Prospects for cooperation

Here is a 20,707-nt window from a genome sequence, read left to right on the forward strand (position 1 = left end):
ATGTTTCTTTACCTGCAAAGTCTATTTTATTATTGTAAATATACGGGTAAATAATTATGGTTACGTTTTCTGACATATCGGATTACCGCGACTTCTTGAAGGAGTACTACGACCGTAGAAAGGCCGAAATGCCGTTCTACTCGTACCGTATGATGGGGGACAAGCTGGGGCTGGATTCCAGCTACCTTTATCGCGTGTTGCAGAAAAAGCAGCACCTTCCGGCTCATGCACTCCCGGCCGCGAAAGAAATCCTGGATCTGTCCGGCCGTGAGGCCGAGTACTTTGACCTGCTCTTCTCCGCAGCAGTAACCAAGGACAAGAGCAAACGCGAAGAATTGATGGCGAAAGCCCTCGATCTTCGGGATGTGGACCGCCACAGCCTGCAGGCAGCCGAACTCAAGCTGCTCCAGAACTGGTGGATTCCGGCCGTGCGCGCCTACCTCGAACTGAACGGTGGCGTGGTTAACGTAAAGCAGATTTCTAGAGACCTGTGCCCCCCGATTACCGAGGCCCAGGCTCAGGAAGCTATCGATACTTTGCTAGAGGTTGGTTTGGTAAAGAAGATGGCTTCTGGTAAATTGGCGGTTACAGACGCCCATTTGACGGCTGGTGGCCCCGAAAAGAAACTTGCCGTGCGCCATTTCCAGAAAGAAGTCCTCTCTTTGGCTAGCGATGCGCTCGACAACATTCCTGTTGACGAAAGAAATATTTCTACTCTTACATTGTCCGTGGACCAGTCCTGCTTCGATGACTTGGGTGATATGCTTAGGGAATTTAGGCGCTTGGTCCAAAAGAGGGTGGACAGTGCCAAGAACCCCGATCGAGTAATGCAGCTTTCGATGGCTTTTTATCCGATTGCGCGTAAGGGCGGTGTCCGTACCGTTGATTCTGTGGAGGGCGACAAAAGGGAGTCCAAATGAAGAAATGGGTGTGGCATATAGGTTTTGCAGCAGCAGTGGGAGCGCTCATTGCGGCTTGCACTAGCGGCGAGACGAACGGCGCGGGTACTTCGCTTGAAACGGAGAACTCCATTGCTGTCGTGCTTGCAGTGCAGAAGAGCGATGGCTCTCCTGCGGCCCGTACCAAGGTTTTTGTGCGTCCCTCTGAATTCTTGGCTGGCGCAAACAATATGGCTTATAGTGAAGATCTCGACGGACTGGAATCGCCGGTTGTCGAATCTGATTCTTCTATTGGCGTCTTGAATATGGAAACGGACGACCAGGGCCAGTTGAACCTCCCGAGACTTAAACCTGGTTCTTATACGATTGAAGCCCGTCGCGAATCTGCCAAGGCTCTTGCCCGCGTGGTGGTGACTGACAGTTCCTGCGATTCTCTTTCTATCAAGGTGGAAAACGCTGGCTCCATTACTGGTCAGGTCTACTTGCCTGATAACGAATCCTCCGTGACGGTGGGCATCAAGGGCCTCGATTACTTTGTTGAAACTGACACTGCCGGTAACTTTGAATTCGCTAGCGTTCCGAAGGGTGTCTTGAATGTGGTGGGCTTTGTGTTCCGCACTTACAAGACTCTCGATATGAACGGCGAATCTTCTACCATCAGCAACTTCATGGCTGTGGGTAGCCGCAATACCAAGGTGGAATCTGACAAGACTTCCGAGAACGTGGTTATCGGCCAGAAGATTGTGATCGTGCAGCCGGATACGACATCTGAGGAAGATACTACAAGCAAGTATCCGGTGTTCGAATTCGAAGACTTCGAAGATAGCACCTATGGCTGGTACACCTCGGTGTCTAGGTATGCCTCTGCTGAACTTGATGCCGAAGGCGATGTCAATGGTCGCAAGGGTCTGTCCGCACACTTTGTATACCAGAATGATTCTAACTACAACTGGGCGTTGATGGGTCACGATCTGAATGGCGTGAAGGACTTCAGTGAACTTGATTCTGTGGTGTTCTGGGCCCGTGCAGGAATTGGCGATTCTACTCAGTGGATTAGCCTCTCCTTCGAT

Against the background of the changes in the Arctic, this region is occasionally identified as a potential area of future conflict. However, it is important first to point out that there is much scope for cooperation. This is particularly apparent when considering “soft” security concerns such as environmental pollution resulting from the extraction of raw materials. The threats that arise for humans from the exceptional climatic situations are pushing actors towards cooperative approaches, too. Many of these issues are taken on by the Arctic Council. Founded in 1996, the Council is a forum to promote coordination among the eight Arctic countries. Representatives of indigenous peoples have a consultative role. One concrete result of the Arctic Council is a binding agreement on maritime search and rescue activities. For 2013, an agreement on standards for oil spill preparedness and response is expected, which will reinforce the current non-binding offshore oil and gas guidelines.